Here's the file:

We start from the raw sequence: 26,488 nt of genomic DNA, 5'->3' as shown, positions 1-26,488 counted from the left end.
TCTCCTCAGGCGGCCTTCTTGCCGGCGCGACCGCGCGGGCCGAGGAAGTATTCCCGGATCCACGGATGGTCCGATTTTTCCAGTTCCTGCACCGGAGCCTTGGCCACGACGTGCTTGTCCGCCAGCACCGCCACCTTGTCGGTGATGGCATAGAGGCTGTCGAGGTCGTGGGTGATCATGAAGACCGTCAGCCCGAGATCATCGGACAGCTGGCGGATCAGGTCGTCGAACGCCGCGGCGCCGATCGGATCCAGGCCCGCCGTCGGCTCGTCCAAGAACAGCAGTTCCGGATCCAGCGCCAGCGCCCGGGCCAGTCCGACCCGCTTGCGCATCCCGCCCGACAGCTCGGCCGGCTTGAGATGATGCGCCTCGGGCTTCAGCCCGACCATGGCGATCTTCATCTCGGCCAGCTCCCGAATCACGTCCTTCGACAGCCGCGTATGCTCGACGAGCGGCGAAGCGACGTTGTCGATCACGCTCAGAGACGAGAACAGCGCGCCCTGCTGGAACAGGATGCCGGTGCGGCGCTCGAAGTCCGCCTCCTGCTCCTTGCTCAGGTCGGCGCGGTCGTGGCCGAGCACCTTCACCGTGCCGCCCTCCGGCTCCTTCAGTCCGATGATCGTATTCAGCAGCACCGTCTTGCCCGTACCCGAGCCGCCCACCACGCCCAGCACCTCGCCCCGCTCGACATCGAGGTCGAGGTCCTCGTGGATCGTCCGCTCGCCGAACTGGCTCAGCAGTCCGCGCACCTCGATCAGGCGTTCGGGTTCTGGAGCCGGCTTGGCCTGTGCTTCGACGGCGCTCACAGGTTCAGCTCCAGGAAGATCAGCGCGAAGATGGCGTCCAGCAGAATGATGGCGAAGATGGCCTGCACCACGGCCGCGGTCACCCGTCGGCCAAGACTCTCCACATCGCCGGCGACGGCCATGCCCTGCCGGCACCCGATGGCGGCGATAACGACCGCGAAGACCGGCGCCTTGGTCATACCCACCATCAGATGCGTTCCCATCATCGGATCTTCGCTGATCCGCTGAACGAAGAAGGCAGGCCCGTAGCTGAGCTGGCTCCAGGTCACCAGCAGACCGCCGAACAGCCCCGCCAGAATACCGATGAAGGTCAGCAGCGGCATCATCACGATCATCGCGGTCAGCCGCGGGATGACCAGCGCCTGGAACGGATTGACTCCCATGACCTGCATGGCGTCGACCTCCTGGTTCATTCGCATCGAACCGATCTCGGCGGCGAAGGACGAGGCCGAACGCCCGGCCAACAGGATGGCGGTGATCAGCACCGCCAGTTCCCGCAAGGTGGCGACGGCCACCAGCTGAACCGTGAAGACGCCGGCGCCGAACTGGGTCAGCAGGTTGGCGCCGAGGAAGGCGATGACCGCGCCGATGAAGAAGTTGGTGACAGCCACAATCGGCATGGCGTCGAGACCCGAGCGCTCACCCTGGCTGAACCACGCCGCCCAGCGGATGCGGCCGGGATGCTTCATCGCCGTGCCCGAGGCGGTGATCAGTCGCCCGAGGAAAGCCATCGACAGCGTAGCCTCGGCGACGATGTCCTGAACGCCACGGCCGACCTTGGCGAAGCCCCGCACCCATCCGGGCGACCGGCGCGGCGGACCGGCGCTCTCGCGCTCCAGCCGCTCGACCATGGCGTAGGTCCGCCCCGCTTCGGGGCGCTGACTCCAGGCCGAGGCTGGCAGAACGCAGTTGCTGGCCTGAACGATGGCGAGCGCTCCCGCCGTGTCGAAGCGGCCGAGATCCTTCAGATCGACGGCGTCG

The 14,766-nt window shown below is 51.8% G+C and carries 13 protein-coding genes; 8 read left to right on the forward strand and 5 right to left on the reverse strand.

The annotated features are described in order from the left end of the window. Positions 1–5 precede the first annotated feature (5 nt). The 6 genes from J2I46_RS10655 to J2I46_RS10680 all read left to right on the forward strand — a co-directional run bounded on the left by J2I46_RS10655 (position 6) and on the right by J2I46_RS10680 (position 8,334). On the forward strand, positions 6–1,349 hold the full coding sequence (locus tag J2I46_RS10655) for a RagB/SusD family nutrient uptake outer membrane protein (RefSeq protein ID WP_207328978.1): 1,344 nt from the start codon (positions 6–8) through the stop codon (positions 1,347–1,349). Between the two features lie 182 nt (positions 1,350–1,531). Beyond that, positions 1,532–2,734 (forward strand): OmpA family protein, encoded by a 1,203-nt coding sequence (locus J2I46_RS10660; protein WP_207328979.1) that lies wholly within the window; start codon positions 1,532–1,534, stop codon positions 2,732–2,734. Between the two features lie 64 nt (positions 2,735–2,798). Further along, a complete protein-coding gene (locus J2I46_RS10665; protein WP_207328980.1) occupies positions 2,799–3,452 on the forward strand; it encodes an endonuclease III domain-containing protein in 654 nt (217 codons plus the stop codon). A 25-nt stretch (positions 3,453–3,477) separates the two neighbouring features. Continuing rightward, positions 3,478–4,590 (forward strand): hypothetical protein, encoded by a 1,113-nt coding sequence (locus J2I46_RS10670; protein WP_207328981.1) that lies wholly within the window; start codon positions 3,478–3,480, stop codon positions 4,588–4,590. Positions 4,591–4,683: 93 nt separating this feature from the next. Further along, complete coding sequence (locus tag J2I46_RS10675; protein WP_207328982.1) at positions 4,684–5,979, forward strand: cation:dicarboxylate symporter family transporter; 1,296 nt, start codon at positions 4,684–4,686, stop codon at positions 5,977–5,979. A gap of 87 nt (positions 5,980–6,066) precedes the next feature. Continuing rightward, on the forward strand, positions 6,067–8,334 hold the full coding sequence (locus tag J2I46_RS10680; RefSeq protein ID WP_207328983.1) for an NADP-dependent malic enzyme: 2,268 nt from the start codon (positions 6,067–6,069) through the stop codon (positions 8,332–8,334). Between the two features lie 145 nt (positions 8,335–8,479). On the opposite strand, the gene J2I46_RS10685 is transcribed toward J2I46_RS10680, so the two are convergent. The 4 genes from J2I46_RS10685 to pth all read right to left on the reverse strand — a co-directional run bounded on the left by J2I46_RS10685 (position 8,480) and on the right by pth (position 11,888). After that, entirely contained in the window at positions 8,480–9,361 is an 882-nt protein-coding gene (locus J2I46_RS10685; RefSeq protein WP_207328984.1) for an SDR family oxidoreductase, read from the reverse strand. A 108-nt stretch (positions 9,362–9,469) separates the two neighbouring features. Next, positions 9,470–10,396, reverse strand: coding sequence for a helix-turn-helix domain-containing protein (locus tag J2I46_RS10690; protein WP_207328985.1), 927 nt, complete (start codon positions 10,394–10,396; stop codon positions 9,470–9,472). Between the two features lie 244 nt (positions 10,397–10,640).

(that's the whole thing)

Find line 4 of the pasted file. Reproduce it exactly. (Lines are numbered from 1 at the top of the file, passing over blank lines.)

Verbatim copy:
The annotated features are described in order from the left end of the window. Positions 1–5 precede the first annotated feature (5 nt). The 6 genes from J2I46_RS10655 to J2I46_RS10680 all read left to right on the forward strand — a co-directional run bounded on the left by J2I46_RS10655 (position 6) and on the right by J2I46_RS10680 (position 8,334). On the forward strand, positions 6–1,349 hold the full coding sequence (locus tag J2I46_RS10655) for a RagB/SusD family nutrient uptake outer membrane protein (RefSeq protein ID WP_207328978.1): 1,344 nt from the start codon (positions 6–8) through the stop codon (positions 1,347–1,349). Between the two features lie 182 nt (positions 1,350–1,531). Beyond that, positions 1,532–2,734 (forward strand): OmpA family protein, encoded by a 1,203-nt coding sequence (locus J2I46_RS10660; protein WP_207328979.1) that lies wholly within the window; start codon positions 1,532–1,534, stop codon positions 2,732–2,734. Between the two features lie 64 nt (positions 2,735–2,798). Further along, a complete protein-coding gene (locus J2I46_RS10665; protein WP_207328980.1) occupies positions 2,799–3,452 on the forward strand; it encodes an endonuclease III domain-containing protein in 654 nt (217 codons plus the stop codon). A 25-nt stretch (positions 3,453–3,477) separates the two neighbouring features. Continuing rightward, positions 3,478–4,590 (forward strand): hypothetical protein, encoded by a 1,113-nt coding sequence (locus J2I46_RS10670; protein WP_207328981.1) that lies wholly within the window; start codon positions 3,478–3,480, stop codon positions 4,588–4,590. Positions 4,591–4,683: 93 nt separating this feature from the next. Further along, complete coding sequence (locus tag J2I46_RS10675; protein WP_207328982.1) at positions 4,684–5,979, forward strand: cation:dicarboxylate symporter family transporter; 1,296 nt, start codon at positions 4,684–4,686, stop codon at positions 5,977–5,979. A gap of 87 nt (positions 5,980–6,066) precedes the next feature. Continuing rightward, on the forward strand, positions 6,067–8,334 hold the full coding sequence (locus tag J2I46_RS10680; RefSeq protein ID WP_207328983.1) for an NADP-dependent malic enzyme: 2,268 nt from the start codon (positions 6,067–6,069) through the stop codon (positions 8,332–8,334). Between the two features lie 145 nt (positions 8,335–8,479). On the opposite strand, the gene J2I46_RS10685 is transcribed toward J2I46_RS10680, so the two are convergent. The 4 genes from J2I46_RS10685 to pth all read right to left on the reverse strand — a co-directional run bounded on the left by J2I46_RS10685 (position 8,480) and on the right by pth (position 11,888). After that, entirely contained in the window at positions 8,480–9,361 is an 882-nt protein-coding gene (locus J2I46_RS10685; RefSeq protein WP_207328984.1) for an SDR family oxidoreductase, read from the reverse strand. A 108-nt stretch (positions 9,362–9,469) separates the two neighbouring features. Next, positions 9,470–10,396, reverse strand: coding sequence for a helix-turn-helix domain-containing protein (locus tag J2I46_RS10690; protein WP_207328985.1), 927 nt, complete (start codon positions 10,394–10,396; stop codon positions 9,470–9,472). Between the two features lie 244 nt (positions 10,397–10,640).